Q. What role do men have to play in the conversations that are happening around gender parity?

A. Men have a very important part to play as in many cases it is the men who are making the decisions leading towards gender parity, as often there are still more men in management positions than women. This is changing slowly, and men are now seeing the benefits of having a more diverse management team.


Domenic Zappa (Perth)
Manager, Assurance & Advisory, Council Member for the City of Wanneroo, and board member of the Hepburn Centre

Q. What’s the most rewarding thing about the work you do on the board of the City of Wanneroo?

A. The most rewarding thing about the work I do as a member of the City of Wanneroo’s Council is being able to work with a wide variety of people from all walks of life and community groups to solve problems that will create real change within the local community we all live in.

Q. What do you think is a major issue facing men today?

A. The discussion around mental health is one of the major issues affecting men of all ages today. Men are known for bottling things up and on average, one in eight men will experience depression and one in five men will View larger photo – International Men’s Day 2018experience anxiety at some stage of their lives. Most of us also say that we feel uncomfortable asking mates for help.

My role has seen me get involved in supporting the continued work of local men’s sheds. When it comes to issues of men’s mental health and wellbeing these sheds provide a place to foster social inclusion which is critical in tackling mental health issues such as depression, especially among older men who have recently transitioned out of the workforce or have lost their wife or partner.  

Q. What role do men have to play in the conversations that are happening around gender parity?

A. To achieve gender parity in all aspects of corporate structures and on boards, we must first tackle our unconscious biases and as such, this is one of the key conversations men must have with themselves and others to close the gap. It is important that for men who aspire to become members of boards and leaders of organisations to become self-aware of any unconscious biases they might have which would prevent the achievement of gender parity, and seek change to recognise the benefits of having gender parity on boards and in the workplace.


Nathan Walter (Manjimup)
Senior Manager, Business Advisory, Chair of the Manjimup Primary School Board, and Committee Member of the Rotary Club Wine Show

Q. What led you to get involved in the Manjimup Primary School?

A. Getting involved with the school board was due to my wife being a teacher and my children attending the school. The principal and I had a pretty good out of school relationship and he thought that I could provide some real leadership qualities to the group. They hadView larger photo – International Men’s Day 2018 just lost the previous chairperson and needed a replacement. It's really great to be involved in the school board as you can see some of the decisions we are making flow through to the teaching and then to the students, as it’s about the kids.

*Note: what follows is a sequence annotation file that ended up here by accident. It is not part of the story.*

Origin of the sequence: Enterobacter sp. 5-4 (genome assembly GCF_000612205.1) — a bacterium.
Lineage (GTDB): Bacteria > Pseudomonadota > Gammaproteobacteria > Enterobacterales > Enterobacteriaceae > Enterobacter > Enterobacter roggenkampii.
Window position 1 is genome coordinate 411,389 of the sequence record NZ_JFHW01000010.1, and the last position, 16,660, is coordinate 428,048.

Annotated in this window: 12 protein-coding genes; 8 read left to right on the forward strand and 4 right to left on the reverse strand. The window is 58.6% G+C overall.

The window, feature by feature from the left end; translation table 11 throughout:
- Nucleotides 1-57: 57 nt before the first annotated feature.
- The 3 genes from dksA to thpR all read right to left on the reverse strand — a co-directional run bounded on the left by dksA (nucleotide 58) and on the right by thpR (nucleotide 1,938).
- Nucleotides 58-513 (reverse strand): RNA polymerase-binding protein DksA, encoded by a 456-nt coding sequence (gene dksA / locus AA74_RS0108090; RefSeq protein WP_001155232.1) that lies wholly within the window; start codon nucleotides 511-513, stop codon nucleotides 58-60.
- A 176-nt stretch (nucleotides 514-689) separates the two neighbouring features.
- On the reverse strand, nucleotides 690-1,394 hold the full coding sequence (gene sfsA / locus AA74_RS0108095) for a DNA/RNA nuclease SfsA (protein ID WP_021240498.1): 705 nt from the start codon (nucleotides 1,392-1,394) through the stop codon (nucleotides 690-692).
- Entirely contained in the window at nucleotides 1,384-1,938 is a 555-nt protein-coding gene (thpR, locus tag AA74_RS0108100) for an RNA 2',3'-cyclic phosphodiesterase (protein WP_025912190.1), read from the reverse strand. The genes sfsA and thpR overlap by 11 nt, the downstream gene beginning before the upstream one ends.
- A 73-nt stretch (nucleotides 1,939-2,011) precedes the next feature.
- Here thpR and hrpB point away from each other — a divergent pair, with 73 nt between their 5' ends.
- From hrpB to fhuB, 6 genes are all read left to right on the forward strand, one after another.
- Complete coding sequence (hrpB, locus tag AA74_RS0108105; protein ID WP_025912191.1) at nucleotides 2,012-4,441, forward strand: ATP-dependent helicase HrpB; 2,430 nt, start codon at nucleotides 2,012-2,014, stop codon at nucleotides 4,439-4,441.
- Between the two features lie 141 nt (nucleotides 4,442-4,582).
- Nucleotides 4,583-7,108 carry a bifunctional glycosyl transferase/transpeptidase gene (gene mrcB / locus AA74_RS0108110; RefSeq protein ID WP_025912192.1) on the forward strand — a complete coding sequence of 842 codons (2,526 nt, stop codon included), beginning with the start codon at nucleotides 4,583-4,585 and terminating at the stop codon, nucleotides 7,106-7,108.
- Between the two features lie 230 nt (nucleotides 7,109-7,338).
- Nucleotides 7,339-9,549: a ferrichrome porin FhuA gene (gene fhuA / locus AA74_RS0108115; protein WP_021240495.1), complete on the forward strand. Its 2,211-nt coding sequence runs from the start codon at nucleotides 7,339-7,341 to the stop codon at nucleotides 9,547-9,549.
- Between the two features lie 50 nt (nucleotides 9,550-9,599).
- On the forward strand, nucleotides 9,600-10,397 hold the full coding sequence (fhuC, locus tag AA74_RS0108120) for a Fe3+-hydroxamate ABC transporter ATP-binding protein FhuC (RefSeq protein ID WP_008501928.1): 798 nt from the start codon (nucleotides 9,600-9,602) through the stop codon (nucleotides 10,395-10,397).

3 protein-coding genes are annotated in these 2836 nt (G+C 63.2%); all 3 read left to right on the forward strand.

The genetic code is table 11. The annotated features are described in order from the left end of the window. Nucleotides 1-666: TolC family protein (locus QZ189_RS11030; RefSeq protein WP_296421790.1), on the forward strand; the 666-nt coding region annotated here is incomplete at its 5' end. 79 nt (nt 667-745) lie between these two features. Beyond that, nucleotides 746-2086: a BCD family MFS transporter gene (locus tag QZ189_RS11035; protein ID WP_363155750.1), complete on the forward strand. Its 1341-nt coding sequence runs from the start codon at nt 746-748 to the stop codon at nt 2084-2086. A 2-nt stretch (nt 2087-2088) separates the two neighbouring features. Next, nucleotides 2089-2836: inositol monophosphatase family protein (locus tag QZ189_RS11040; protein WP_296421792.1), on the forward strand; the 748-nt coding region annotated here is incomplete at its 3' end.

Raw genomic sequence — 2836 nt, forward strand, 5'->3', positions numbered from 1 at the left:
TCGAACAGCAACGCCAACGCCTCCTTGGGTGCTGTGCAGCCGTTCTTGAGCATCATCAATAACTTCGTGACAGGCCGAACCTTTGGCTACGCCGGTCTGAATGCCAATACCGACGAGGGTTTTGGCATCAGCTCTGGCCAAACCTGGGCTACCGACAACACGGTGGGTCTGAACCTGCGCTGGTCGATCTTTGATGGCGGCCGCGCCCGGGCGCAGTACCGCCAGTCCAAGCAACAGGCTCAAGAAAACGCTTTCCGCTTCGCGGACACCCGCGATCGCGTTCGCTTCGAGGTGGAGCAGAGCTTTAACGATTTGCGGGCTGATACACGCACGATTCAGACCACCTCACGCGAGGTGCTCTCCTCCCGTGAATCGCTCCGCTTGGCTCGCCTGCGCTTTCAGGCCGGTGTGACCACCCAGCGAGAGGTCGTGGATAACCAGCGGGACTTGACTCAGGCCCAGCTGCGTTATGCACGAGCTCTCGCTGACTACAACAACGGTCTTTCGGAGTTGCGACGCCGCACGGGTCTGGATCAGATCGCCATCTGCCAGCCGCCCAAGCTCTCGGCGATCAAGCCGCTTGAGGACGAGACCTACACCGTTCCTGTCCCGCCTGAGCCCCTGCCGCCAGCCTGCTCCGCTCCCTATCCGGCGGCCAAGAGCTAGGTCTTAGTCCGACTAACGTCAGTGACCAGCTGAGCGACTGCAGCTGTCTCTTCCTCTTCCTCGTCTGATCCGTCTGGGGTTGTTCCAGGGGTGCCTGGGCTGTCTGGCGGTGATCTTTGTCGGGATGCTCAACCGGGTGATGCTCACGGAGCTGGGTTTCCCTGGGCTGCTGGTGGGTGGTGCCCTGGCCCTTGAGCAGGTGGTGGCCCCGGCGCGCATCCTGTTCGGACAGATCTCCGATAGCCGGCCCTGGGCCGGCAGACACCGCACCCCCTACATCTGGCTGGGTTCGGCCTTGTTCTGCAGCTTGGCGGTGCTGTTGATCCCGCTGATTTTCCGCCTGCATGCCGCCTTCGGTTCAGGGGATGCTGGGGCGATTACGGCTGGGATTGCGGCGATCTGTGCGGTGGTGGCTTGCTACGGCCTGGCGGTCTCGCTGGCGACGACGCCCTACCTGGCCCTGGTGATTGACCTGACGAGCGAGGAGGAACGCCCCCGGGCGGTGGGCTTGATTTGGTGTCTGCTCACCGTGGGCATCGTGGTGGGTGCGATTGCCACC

Coaching my kids and their friends is the best thing you can do, the joy on their face when they accomplish a target that we have set is exhilarating. Kids love to play sport, and it’s a time for kids who aren’t that academic to be in the spotlight. When they score a goal or take a big mark or something, it’s a great feeling.

I have always thought of myself as a giver, whether it be giving skills to kids, advice to other board members, teaching my fellow staff members, or even my clients. I think it’s important to be continuously growing and if I can help somebody grow a little bit then I am growing at the same time.

Q. Who has been your biggest influence?

My biggest influences would have to be my father and my uncle, both very generous people who again made their mark on society by giving. My wife has also had a huge impact on me as she has taught me so much about how to teach and impart knowledge on to the people around me (obviously her teaching skills have been pretty important).

Q. What do you think is a major issue facing men today?

I don’t know if it is just isolated to the regional areas, but men still have a big problem about being able to openly discuss how they feel. Stress is a major health factor and men feel that it is their job to make sure they hold it all together for the families. This is not the case, a man that can talk openly, and perhaps even shed a tear in public, is worth more to the family than anything. R U OK and the Regional Men’s Health initiative are very important organisations and there are so many more.

Q. What role do men have to play in the conversations that are happening around gender parity?

Men/fathers need to play a big role in directing their children, not just their sons but both sons and daughters, and teach them that both genders are equal for everything. Why are the kitchen toys always pink? Why can’t we buy the kids an iron that is green? It is okay for boys to be in the kitchen, it’s okay for girls to be in the garage. Men need to drive this as much as women, and the place to start is with letting toys be toys, we need to stop the gendering of toys.


Happy International Men's Day!